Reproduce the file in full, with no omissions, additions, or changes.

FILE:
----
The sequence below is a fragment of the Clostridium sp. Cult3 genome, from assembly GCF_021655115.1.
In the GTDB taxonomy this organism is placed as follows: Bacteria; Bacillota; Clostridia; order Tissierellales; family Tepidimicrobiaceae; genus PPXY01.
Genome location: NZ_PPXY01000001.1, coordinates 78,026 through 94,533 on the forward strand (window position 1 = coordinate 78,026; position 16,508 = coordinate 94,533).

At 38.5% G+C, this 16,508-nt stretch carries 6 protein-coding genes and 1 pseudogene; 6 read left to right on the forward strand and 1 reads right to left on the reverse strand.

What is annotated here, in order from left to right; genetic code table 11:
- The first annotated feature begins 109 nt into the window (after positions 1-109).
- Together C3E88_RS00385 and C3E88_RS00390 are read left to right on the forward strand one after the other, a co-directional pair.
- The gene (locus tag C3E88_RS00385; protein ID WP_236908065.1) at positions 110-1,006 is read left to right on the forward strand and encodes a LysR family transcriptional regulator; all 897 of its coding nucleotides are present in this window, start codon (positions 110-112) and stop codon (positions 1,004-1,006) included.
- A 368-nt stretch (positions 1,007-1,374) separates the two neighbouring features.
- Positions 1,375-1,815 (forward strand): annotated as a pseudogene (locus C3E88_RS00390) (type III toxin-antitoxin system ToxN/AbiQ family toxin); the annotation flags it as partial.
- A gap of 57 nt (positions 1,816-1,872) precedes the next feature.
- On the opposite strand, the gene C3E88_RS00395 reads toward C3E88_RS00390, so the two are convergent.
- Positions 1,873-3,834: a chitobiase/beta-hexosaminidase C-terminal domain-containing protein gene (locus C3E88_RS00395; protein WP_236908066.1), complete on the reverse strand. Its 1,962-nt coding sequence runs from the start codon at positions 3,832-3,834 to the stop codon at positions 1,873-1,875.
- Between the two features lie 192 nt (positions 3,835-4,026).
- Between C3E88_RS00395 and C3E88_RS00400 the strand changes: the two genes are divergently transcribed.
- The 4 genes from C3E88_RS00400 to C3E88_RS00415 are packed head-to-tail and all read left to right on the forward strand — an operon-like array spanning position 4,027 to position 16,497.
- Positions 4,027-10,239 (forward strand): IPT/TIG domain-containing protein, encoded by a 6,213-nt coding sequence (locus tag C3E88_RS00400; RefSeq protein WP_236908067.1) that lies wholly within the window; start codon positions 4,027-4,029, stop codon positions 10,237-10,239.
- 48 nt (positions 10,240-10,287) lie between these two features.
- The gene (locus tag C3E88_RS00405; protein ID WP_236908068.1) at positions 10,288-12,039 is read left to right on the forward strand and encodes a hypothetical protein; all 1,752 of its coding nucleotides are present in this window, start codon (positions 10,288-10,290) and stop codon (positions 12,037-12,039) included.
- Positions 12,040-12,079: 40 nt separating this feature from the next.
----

The sequence below is a fragment of the Clostridium sp. Cult3 genome, from assembly GCF_021655115.1.
In the GTDB taxonomy this organism is placed as follows: Bacteria; Bacillota; Clostridia; order Tissierellales; family Tepidimicrobiaceae; genus PPXY01.
Genome location: NZ_PPXY01000001.1, coordinates 78,026 through 94,533 on the forward strand (window position 1 = coordinate 78,026; position 16,508 = coordinate 94,533).

At 38.5% G+C, this 16,508-nt stretch carries 6 protein-coding genes and 1 pseudogene; 6 read left to right on the forward strand and 1 reads right to left on the reverse strand.

What is annotated here, in order from left to right; genetic code table 11:
- The first annotated feature begins 109 nt into the window (after positions 1-109).
- Together C3E88_RS00385 and C3E88_RS00390 are read left to right on the forward strand one after the other, a co-directional pair.
- The gene (locus tag C3E88_RS00385; protein ID WP_236908065.1) at positions 110-1,006 is read left to right on the forward strand and encodes a LysR family transcriptional regulator; all 897 of its coding nucleotides are present in this window, start codon (positions 110-112) and stop codon (positions 1,004-1,006) included.
- A 368-nt stretch (positions 1,007-1,374) separates the two neighbouring features.
- Positions 1,375-1,815 (forward strand): annotated as a pseudogene (locus C3E88_RS00390) (type III toxin-antitoxin system ToxN/AbiQ family toxin); the annotation flags it as partial.
- A gap of 57 nt (positions 1,816-1,872) precedes the next feature.
- On the opposite strand, the gene C3E88_RS00395 reads toward C3E88_RS00390, so the two are convergent.
- Positions 1,873-3,834: a chitobiase/beta-hexosaminidase C-terminal domain-containing protein gene (locus C3E88_RS00395; protein WP_236908066.1), complete on the reverse strand. Its 1,962-nt coding sequence runs from the start codon at positions 3,832-3,834 to the stop codon at positions 1,873-1,875.
- Between the two features lie 192 nt (positions 3,835-4,026).
- Between C3E88_RS00395 and C3E88_RS00400 the strand changes: the two genes are divergently transcribed.
- The 4 genes from C3E88_RS00400 to C3E88_RS00415 are packed head-to-tail and all read left to right on the forward strand — an operon-like array spanning position 4,027 to position 16,497.
- Positions 4,027-10,239 (forward strand): IPT/TIG domain-containing protein, encoded by a 6,213-nt coding sequence (locus tag C3E88_RS00400; RefSeq protein WP_236908067.1) that lies wholly within the window; start codon positions 4,027-4,029, stop codon positions 10,237-10,239.
- 48 nt (positions 10,240-10,287) lie between these two features.
- The gene (locus tag C3E88_RS00405; protein ID WP_236908068.1) at positions 10,288-12,039 is read left to right on the forward strand and encodes a hypothetical protein; all 1,752 of its coding nucleotides are present in this window, start codon (positions 10,288-10,290) and stop codon (positions 12,037-12,039) included.
- Positions 12,040-12,079: 40 nt separating this feature from the next.